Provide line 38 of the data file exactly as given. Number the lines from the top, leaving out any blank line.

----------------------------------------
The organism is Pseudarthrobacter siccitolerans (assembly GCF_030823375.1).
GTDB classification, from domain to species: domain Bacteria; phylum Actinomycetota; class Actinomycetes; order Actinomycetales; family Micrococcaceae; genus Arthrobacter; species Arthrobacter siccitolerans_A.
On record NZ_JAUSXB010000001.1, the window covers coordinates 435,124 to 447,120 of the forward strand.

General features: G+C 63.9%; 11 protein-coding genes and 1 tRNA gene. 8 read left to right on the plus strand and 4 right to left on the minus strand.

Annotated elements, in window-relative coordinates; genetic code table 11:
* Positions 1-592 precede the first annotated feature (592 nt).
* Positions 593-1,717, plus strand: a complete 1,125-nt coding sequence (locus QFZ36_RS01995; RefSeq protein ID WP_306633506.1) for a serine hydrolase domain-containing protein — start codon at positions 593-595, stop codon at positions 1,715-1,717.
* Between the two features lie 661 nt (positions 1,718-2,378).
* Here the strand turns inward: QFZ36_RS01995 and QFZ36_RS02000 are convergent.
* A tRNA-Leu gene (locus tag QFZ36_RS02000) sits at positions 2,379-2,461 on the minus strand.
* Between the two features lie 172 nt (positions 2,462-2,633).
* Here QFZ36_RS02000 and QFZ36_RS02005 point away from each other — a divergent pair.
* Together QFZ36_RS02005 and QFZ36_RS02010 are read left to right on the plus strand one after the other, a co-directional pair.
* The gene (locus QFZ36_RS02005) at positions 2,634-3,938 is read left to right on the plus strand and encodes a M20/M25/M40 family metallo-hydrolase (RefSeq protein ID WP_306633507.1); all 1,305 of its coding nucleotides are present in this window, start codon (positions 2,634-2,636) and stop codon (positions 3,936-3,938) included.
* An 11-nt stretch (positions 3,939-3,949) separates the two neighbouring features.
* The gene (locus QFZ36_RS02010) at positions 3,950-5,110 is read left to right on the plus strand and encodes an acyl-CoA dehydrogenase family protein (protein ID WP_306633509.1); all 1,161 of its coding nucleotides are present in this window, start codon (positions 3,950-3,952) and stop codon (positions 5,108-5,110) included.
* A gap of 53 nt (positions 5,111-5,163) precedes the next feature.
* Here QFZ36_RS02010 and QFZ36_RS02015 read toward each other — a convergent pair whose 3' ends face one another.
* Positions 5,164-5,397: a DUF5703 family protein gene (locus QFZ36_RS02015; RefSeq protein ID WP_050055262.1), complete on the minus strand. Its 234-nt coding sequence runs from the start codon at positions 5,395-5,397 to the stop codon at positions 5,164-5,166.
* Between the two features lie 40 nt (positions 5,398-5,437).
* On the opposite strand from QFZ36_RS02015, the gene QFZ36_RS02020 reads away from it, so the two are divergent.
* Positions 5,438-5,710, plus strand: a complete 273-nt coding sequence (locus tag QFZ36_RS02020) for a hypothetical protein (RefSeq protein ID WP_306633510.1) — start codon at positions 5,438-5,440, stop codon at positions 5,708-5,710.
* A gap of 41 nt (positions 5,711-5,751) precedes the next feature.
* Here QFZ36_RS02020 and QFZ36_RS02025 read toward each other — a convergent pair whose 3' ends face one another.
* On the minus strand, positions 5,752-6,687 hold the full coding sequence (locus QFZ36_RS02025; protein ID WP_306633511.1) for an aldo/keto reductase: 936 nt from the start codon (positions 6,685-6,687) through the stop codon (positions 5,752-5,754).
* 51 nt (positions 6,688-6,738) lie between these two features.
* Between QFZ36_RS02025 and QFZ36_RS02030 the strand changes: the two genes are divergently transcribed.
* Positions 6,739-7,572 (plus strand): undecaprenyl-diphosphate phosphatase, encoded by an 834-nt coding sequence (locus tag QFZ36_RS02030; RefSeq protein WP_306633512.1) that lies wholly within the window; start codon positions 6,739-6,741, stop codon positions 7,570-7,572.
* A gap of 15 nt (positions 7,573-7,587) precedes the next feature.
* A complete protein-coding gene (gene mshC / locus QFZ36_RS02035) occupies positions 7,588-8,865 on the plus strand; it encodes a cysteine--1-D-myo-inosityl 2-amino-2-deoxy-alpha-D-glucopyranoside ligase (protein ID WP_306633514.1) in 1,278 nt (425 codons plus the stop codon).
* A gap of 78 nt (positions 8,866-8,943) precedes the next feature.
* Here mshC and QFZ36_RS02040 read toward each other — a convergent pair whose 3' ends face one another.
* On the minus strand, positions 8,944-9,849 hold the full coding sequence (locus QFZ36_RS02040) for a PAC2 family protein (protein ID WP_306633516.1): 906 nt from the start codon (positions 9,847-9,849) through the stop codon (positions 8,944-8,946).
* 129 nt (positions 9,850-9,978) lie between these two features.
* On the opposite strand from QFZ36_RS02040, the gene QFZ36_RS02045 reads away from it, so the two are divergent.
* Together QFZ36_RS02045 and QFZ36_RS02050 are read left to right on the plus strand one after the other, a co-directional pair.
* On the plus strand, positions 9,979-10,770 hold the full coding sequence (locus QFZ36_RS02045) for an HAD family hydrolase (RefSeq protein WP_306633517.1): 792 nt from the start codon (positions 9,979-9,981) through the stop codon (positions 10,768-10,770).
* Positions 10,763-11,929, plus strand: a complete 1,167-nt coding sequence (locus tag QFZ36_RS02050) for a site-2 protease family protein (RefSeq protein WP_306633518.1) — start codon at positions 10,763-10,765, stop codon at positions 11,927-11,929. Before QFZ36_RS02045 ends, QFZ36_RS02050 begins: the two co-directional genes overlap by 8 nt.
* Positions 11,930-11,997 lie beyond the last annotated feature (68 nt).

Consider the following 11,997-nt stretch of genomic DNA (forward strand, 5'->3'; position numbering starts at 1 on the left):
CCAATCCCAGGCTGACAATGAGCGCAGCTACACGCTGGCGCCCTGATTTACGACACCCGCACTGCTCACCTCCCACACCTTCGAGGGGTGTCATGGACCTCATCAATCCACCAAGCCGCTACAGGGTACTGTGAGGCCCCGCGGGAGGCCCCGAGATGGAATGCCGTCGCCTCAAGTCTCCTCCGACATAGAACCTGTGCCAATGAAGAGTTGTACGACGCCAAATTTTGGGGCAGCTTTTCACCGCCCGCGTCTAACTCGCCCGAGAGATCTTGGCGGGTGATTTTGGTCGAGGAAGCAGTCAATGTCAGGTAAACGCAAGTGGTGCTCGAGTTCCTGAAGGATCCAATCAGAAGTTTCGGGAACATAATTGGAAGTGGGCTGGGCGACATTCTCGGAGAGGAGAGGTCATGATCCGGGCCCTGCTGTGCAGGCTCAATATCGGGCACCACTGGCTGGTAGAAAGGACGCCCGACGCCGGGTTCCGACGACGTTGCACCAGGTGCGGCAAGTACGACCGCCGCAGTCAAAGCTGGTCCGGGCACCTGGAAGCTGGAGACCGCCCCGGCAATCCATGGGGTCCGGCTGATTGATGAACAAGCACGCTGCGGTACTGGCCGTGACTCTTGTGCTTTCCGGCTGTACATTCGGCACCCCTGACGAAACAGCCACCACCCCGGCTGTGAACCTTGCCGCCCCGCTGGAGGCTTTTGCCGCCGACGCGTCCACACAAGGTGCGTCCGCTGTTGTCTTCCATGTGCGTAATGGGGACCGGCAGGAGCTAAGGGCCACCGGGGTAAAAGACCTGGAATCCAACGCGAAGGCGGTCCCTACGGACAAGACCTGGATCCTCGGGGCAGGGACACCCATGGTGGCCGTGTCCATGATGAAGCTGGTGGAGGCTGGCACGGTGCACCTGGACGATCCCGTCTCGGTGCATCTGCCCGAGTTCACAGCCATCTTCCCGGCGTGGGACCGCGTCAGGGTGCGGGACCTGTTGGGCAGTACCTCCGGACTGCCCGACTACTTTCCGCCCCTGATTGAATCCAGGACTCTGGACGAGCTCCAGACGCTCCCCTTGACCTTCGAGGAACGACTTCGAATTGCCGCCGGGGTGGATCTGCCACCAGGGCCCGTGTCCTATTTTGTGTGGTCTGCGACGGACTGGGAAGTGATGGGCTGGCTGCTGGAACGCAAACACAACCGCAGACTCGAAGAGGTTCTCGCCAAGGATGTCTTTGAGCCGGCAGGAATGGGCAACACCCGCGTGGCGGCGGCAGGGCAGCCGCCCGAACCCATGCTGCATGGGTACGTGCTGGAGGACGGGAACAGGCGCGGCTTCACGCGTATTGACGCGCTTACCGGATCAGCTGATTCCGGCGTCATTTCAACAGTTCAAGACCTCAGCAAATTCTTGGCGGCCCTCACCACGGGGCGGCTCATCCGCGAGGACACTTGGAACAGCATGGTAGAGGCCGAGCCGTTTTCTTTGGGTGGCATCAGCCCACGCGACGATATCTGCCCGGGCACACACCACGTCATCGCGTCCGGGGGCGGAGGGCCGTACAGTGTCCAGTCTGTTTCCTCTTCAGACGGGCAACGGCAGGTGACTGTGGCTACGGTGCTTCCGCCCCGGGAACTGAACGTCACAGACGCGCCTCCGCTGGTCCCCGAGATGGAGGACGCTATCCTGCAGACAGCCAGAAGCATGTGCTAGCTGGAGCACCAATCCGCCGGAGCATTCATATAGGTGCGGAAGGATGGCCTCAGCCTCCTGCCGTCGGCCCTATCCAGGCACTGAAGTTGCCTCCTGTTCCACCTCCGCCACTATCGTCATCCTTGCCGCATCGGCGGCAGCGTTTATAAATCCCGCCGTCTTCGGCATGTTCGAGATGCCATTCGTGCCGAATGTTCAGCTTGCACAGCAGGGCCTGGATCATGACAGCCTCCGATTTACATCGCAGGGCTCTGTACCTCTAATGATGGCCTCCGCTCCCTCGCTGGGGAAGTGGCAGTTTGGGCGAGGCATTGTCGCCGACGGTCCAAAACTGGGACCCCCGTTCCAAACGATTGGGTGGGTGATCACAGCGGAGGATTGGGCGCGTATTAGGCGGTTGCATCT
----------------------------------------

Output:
* Positions 10,763-11,929, plus strand: a complete 1,167-nt coding sequence (locus tag QFZ36_RS02050) for a site-2 protease family protein (RefSeq protein WP_306633518.1) — start codon at positions 10,763-10,765, stop codon at positions 11,927-11,929. Before QFZ36_RS02045 ends, QFZ36_RS02050 begins: the two co-directional genes overlap by 8 nt.